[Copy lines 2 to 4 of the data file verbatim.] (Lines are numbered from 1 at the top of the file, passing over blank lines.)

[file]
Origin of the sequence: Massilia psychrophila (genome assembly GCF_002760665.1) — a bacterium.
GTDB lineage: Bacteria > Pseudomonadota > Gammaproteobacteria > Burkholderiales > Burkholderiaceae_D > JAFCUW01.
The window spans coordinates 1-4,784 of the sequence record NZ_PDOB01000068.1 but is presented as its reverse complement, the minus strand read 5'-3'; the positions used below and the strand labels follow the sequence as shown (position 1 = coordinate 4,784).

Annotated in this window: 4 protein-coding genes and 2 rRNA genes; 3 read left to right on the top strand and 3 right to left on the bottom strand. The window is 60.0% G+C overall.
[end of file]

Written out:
GTDB lineage: Bacteria > Pseudomonadota > Gammaproteobacteria > Burkholderiales > Burkholderiaceae_D > JAFCUW01.
The window spans coordinates 1-4,784 of the sequence record NZ_PDOB01000068.1 but is presented as its reverse complement, the minus strand read 5'-3'; the positions used below and the strand labels follow the sequence as shown (position 1 = coordinate 4,784).

Annotated in this window: 4 protein-coding genes and 2 rRNA genes; 3 read left to right on the top strand and 3 right to left on the bottom strand. The window is 60.0% G+C overall.